My oldest, Anson, is getting ready to head back to college for his sophomore year, and God's Word comforts me in this challenging transition. To parents who are watching their children sprout wings of independence, God gives strong direction followed by a powerful promise.

    Strong Direction ... our job as parents is to teach.

    There are several different scriptures that command us to teach:

    "Only be careful, and watch yourselves closely so that you do not forget the things your eyes have seen or let them slip from your heart as long as you live. Teach them to your children and to their children after them" (Deut. 4:9 NIV).

    "Fix these words of mine in your hearts and minds; tie them as symbols on your hands and bind them on your foreheads. Teach them to your children, talking about them when you sit at home and when you walk along the road, when you lie down and when you get up" (Deut. 11:18-19 NIV).

    Followed by a promise ... as we let go, trust our children will hang on to God.

    "Teach your children to choose the right path, and when they are older, they will remain upon it" (Proverbs 22:6 NLT).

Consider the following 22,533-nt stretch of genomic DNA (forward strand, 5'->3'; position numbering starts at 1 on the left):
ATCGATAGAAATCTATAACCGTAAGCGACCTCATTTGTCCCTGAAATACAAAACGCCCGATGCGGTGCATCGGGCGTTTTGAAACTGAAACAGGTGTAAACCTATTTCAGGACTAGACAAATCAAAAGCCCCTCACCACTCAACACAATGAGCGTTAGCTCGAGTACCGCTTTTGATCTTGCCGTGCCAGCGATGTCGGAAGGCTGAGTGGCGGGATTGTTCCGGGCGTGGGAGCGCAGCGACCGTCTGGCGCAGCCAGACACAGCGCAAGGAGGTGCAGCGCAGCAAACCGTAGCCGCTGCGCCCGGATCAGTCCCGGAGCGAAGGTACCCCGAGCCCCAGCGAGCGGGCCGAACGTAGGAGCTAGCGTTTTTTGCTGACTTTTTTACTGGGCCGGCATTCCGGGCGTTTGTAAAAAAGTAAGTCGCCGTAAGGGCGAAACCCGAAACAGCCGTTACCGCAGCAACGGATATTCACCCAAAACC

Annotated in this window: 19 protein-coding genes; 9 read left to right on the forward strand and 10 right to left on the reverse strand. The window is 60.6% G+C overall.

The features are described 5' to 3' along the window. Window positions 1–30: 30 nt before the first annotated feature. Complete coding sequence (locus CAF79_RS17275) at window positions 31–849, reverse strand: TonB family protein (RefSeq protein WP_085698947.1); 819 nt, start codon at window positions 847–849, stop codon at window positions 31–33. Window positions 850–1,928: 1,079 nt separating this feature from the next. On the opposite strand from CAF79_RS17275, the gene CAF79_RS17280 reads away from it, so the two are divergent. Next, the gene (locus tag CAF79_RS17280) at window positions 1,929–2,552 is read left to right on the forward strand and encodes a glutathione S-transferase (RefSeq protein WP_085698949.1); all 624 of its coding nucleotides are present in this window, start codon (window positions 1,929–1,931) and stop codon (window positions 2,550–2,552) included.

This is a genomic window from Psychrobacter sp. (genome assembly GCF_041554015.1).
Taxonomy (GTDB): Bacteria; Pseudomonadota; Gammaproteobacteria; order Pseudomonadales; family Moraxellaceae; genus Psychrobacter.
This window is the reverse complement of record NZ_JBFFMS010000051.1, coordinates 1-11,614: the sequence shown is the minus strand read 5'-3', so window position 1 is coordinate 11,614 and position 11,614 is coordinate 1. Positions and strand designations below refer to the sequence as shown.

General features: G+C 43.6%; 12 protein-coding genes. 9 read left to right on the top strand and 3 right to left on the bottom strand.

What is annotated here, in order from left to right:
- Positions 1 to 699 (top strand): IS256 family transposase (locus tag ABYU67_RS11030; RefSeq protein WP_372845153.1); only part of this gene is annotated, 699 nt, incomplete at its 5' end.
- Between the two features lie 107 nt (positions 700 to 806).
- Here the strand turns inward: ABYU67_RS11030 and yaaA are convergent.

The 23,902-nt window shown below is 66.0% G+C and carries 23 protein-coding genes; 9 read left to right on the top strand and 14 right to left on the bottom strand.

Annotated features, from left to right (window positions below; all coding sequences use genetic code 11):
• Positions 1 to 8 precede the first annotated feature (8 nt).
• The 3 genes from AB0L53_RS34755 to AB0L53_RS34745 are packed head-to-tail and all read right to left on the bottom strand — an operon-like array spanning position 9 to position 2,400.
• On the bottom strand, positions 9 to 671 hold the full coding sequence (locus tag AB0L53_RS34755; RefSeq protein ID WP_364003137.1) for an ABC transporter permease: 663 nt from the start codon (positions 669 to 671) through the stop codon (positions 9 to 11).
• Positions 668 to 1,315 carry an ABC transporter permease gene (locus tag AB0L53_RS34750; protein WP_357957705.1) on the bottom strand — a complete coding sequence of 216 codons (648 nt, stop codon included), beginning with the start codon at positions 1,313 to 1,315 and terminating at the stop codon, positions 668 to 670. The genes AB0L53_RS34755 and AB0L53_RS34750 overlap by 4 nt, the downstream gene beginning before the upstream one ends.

Teach and then trust.

    Parenting is a divine partnership, with God as the controlling partner. Our acts of obedience to teach our kids merge powerfully with His promises to carry them through to the end.

    My husband and I have faithfully and lovingly taught God's Word to our sons. Now we are trusting God to finish the work He has begun in them. The work may not be evident immediately and there will be bumps in the road, but teaching and then trusting helps this mama's heart to let go.

    Dear Lord, help me to faithfully teach Your Word and Your ways to my children and then trust You to set their paths. I let go of control and trust Your work in them. In Jesus' Name, Amen.

    Related Resources:
    Unglued: Making Wise Choices in the Midst of Raw Emotions by Lysa TerKeurst

    Reflect and Respond:
    Are there biblical lessons you feel you haven't yet taught your child? Make a plan to do that before they leave your home.